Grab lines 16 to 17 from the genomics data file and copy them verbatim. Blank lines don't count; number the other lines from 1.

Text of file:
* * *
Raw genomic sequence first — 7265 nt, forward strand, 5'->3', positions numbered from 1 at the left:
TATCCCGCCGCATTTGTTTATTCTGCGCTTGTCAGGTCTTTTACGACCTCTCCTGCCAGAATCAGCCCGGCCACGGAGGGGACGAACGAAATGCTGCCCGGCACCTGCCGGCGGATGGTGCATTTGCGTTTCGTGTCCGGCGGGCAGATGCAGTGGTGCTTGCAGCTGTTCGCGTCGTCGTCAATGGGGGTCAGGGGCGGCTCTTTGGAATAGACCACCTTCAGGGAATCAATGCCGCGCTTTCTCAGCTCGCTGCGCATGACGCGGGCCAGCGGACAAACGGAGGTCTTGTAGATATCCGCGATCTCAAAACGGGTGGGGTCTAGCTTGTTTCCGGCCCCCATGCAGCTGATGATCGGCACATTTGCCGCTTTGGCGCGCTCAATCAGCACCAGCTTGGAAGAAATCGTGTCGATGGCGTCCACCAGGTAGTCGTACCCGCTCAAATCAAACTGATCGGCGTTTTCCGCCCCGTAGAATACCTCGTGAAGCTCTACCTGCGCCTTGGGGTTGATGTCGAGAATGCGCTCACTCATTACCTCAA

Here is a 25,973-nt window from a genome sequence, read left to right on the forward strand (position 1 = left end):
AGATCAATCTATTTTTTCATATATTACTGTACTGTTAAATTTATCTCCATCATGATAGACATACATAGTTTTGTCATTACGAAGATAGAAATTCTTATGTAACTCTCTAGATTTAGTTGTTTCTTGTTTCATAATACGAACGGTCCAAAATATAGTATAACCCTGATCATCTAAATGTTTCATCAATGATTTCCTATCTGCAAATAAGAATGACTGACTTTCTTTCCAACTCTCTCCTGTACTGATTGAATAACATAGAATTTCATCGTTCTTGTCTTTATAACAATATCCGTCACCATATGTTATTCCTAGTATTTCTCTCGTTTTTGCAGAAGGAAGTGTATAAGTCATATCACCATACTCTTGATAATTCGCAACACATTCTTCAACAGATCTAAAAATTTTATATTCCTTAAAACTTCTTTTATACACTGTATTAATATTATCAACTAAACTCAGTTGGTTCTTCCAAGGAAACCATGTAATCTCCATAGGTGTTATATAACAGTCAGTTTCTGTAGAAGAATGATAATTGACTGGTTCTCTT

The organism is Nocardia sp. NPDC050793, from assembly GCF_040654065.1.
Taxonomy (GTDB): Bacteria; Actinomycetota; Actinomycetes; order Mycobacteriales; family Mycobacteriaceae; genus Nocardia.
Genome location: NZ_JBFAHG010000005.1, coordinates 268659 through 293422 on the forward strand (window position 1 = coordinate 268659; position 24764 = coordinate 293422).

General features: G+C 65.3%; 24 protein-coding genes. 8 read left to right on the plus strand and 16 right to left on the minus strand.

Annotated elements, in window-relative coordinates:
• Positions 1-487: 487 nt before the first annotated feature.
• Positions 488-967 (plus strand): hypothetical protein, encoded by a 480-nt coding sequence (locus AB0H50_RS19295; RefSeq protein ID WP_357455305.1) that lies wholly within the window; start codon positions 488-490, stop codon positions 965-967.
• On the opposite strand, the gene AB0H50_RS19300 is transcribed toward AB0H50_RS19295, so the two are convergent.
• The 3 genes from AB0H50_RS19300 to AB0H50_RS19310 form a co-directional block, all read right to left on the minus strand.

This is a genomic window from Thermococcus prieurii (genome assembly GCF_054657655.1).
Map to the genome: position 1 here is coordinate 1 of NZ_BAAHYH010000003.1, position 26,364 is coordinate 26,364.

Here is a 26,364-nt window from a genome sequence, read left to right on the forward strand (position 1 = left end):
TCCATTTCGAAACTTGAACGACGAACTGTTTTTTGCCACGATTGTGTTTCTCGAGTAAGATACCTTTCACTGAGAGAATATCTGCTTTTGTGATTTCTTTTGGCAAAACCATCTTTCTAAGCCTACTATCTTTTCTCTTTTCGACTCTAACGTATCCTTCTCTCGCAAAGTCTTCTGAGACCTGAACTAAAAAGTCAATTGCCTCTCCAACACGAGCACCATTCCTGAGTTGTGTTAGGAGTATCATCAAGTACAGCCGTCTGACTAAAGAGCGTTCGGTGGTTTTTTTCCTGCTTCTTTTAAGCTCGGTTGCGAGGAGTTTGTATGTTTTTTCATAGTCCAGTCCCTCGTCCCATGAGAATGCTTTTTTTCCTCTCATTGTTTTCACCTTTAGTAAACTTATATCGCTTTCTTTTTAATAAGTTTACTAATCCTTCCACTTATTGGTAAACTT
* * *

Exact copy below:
Here is a 26,364-nt window from a genome sequence, read left to right on the forward strand (position 1 = left end):
TCCATTTCGAAACTTGAACGACGAACTGTTTTTTGCCACGATTGTGTTTCTCGAGTAAGATACCTTTCACTGAGAGAATATCTGCTTTTGTGATTTCTTTTGGCAAAACCATCTTTCTAAGCCTACTATCTTTTCTCTTTTCGACTCTAACGTATCCTTCTCTCGCAAAGTCTTCTGAGACCTGAACTAAAAAGTCAATTGCCTCTCCAACACGAGCACCATTCCTGAGTTGTGTTAGGAGTATCATCAAGTACAGCCGTCTGACTAAAGAGCGTTCGGTGGTTTTTTTCCTGCTTCTTTTAAGCTCGGTTGCGAGGAGTTTGTATGTTTTTTCATAGTCCAGTCCCTCGTCCCATGAGAATGCTTTTTTTCCTCTCATTGTTTTCACCTTTAGTAAACTTATATCGCTTTCTTTTTAATAAGTTTACTAATCCTTCCACTTATTGGTAAACTT